"He is a corrupted man appointed by Mubarak, and it would be a disgrace to the Vatican if this is true," said Mohamed Farhat, a member of the Muslim Brotherhood.
Many people who followed the revolution know the vital role the young revolutionaries took in sparking the uprising against Mubarak.
The same personalities that toppled the regime have been discreetly applying pressure by mobilizing laborers to demand more rights and better pay.
Activist Gigi Ibrahim and her husband, Hossam El-Hamalawy, a member of the Socialist movement, have supported the laborers and helped them strike against the government, including this week's action by doctors, in which people in hundreds of public hospitals took part in a partial strike and demanded higher wages. More than 30,000 people took part, the Ministry of Health said.
"If the government does not provide to the people, we may see a 'revolution of the hungry' next," Ibrahim said.
The political duo, along with certain right-wing groups, also aided last week's general transportation strike.
"They all wanted to revolt demanding better pay, so we helped them by providing lawyers, organizing meeting points and involving media to pressure Morsy to accomplish what he promised to do" Ibrahim told CNN.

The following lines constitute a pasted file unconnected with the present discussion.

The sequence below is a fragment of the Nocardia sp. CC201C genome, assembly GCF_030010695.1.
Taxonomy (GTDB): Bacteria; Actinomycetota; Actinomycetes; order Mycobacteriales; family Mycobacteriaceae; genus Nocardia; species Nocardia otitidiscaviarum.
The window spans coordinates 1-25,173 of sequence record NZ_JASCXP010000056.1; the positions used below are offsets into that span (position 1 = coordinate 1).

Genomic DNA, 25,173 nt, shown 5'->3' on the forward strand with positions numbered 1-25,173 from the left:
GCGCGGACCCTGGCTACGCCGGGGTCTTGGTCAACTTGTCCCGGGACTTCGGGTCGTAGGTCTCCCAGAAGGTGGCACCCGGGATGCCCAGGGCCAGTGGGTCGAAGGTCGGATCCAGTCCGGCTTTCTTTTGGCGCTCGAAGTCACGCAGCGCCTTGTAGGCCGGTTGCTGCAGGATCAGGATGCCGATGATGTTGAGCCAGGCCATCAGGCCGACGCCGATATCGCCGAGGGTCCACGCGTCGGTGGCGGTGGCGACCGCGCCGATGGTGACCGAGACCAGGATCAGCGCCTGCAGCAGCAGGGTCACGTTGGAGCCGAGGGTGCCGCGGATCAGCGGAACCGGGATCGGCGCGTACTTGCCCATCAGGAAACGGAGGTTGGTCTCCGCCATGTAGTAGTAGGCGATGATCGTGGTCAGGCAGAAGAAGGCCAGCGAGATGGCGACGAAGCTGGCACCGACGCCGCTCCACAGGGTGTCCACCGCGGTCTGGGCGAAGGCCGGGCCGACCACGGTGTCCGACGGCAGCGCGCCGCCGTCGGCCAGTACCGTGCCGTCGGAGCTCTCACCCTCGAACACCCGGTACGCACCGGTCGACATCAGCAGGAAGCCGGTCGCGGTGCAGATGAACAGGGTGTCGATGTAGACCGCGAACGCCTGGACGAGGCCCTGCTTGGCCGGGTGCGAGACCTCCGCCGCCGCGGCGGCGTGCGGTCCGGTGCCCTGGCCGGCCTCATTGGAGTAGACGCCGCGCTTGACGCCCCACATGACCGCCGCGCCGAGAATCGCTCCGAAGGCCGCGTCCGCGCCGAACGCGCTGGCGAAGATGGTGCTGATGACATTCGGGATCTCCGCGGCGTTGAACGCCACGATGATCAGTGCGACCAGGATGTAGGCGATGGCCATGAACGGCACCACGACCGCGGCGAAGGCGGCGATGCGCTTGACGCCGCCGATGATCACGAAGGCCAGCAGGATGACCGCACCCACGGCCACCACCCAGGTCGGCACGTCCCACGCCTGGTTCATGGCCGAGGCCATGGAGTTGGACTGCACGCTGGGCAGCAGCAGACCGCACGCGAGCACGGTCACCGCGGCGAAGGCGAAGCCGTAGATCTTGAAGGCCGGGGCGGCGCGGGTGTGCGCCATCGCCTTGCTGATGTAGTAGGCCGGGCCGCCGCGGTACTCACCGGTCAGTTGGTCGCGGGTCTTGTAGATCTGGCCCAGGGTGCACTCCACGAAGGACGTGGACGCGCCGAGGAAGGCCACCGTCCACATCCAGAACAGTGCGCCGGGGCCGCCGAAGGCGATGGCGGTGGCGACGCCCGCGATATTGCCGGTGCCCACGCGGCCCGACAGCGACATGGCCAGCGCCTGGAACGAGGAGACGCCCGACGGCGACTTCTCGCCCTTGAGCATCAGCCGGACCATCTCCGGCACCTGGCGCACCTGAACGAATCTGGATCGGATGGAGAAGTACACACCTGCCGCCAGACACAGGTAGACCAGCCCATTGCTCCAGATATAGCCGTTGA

Morsy on Wednesday announced a presidential decree to pardon all those arrested between the January 25 uprising and June 2012. The revolutionaries welcomed the decision with some reservations.
"What are the criteria they are using to identify the true revolutionaries from the thugs? No cop has been convicted for killing us, and now, Mubarak's former NDP (National Democratic Party) members are loose after they hired men on camels who charged into Tahrir Square, beating us with whips and sticks," Shaath said.
Thousands of protesters took to the streets Wednesday to remember the 27 protesters killed by the army on October 9, 2011, in what has become known as the Maspero Massacre. Protesters demanded the arrest and trial of Gen. Mohamed Hussein Tantawi, the former head of the Supreme Council of the Armed Forces, which was running the country then. Dozens of political parties and movements, along with the Muslim Brotherhood, say they will join the protests.
Abdelmonen Abol Fotoh, a former presidential candidate, has announced that members of his party will protest on courthouse steps across the nation.
Morsy, in his latest presidential speech, announced that he had completed 75% of his promises in regards to security, traffic and garbage removal.
A court ruling this month is expected to dissolve an assembly appointed to draft a new constitution. Islamic movements hold 80% of the seats, according to lawyer Sameh Ashour, a member of the assembly.
"If the court dissolves the assembly, then President Morsy will appoint the new team. I hope he does not please his Muslim Brotherhood supporters and remain fair for all sects -- women, Coptics and legal constitutional experts," Shaath said.